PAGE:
The semiconductor industry is expanding despite economic challenges due to COVID-19. Semiconductors are increasingly important with use cases in future relevant industries creating a lucrative opportunity for companies.
We ask if Nvidia (NASDAQ: NVDA), which has surpassed Intel (NASDAQ: INTC) as the most valuable U.S. chipmaker by market capitalization, is a better investment today?
Nvidia: Bull vs Bear arguments:
Nvidia is a technology company headquartered in California, led by founder and CEO Jensen Huang, and is renowned for producing graphic processing units (GPUs) for gaming.
Nvidia had an impressive Q2 of fiscal 2022, reporting revenue growth of 68% year-over-year (YoY), reaching $6.51 billion with expanding gross margins of 64.8%. It is also profitable, reporting a net income of $2.74 billion, and issued strong guidance for Q3.
Its gaming revenue increased by 85% as it benefits due to its superior tech and trends such as streaming. Nvidia isn’t resting on its laurels and released new GPUs in June along with demand outstripping supply in the gaming segment.
Beyond gaming, Nvidia generated roughly one-third of its revenue from data centers, with all major cloud providers as its customers. Other segments such as automotive are exciting areas for growth where it believes it will see an inflection point in revenue in the coming years. NVIDIA DRIVE is a market leader and has helped to power AutoX, one of the first self-driving vehicles without needing a safety driver.
A major risk factor is its attempted acquisition of chip licensor ARM from SoftBank Group for $40 billion. The deal has yet to close amid regulatory scrutiny due to competition concerns in the UK and EU. A failure to complete this deal would slow Nvidia’s plans to challenge Intel’s dominance in the chip processing units (CPUs) space.
Intel: Bull vs Bear arguments:
Intel is a stalwart in the chip-making industry, founded in 1968, and has predominantly made CPUs.
It is the largest semiconductor chip company by revenue, generating $19.6 billion in Q2 2021, which was flat YoY with a gross margin of 59.2%. The company also reported a net income of $5.06 billion and pays a quarterly dividend.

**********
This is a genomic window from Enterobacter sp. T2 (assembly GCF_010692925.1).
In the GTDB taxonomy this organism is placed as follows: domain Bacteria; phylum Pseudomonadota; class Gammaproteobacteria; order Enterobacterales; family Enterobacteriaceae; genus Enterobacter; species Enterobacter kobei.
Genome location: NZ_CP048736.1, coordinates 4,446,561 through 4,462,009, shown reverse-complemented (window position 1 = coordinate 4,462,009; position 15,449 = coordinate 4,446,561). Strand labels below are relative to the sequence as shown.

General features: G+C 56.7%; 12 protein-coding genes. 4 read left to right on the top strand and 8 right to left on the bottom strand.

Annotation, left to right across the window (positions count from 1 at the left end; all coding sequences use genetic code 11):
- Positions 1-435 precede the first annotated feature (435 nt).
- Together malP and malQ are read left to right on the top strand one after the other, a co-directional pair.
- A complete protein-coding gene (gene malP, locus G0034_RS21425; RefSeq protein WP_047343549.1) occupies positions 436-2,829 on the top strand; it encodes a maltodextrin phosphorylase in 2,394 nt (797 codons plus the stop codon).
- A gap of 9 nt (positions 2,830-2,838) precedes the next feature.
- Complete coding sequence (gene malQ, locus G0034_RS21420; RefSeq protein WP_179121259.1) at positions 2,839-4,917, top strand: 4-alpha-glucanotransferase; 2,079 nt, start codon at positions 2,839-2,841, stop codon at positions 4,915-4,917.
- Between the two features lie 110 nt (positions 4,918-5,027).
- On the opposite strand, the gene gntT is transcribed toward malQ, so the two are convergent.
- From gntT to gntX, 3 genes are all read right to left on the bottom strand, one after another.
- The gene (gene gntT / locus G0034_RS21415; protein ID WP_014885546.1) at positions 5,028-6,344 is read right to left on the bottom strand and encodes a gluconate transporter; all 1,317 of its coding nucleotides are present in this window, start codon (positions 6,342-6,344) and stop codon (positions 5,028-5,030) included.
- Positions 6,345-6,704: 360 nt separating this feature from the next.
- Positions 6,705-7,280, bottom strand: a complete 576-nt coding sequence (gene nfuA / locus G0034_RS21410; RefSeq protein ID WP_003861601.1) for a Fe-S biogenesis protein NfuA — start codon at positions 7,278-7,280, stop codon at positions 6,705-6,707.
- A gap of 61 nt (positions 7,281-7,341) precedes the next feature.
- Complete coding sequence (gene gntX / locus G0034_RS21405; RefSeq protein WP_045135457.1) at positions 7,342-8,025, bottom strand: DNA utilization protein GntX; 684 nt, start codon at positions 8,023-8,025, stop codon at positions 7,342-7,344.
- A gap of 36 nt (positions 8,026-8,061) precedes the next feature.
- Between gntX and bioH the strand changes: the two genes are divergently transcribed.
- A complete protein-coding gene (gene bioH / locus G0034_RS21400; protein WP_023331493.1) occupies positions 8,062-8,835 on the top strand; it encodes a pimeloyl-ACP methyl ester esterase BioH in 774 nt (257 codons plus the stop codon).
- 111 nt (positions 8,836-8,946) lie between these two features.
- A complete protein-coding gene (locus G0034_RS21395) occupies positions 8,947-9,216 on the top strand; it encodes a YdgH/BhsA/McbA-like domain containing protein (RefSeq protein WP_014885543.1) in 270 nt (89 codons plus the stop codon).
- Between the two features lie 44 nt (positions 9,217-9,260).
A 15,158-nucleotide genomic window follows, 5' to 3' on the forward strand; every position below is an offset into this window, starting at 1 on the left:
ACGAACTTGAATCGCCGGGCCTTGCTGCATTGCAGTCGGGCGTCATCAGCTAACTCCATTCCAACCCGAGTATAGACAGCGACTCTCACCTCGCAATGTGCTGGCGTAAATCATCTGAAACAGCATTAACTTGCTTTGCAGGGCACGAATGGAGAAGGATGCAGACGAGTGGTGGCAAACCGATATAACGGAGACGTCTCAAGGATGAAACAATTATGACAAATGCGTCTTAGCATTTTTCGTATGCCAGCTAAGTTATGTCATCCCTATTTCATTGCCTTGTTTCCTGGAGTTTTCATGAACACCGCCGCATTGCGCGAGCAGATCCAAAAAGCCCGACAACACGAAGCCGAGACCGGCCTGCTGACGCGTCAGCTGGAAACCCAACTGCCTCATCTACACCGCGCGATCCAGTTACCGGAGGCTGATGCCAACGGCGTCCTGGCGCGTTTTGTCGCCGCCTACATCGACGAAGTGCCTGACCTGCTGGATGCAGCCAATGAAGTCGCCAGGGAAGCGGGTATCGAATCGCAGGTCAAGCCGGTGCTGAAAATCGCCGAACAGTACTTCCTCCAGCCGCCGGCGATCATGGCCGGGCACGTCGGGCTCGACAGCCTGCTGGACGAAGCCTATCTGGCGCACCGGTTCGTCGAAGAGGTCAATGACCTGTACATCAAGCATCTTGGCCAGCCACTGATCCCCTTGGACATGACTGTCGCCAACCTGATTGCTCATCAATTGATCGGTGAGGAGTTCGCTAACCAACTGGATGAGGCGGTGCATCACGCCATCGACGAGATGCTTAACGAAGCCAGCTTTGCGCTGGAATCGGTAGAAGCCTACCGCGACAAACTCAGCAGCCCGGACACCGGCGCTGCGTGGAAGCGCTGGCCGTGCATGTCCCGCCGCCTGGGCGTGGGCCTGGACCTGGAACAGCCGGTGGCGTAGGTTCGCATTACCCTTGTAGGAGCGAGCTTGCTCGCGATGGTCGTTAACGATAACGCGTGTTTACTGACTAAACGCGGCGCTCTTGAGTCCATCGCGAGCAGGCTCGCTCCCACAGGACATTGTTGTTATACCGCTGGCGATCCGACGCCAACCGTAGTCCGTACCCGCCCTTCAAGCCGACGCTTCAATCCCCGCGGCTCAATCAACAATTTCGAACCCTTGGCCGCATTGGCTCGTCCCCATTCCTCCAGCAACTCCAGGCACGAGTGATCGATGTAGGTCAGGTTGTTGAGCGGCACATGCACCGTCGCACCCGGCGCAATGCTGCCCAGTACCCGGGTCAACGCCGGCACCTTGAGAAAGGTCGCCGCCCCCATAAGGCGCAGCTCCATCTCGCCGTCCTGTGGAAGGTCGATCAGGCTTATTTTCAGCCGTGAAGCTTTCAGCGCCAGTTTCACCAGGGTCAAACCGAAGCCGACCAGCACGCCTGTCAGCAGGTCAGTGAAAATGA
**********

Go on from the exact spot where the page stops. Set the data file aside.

CEO Pat Gelsinger believes that the chip shortage will last at least another two years and that the semiconductor industry as a whole is at the start of a decade of growth. Intel should also benefit from subsidies granted by the U.S. government to the semiconductor industry, and has also outlined a roadmap to reclaiming its product leadership position by 2025.
The lack of revenue growth despite a favorable environment in the semiconductor industry may be a concern. Furthermore, Intel’s client computing group, which accounted for over half of revenue in the quarter, appears to be struggling. The average selling price of notebook and desktop processors declined YoY and is perhaps due to competition and losing its pricing power.
So, which stock is a better buy right now?
Nvidia appears to be the better buy today due to its future growth prospects and revenue that continues to climb higher, while Intel appears to be faltering
Stay ahead of the curve and find out about new exciting opportunities in the thriving EV market by checking out our analyst-backed shortlist of stocks. Start your free trial with MyWallSt now.
Contributing Writer at MyWallSt
Colm's favorite stock is Virgin Galactic as it is representative of his visions for our world in the future.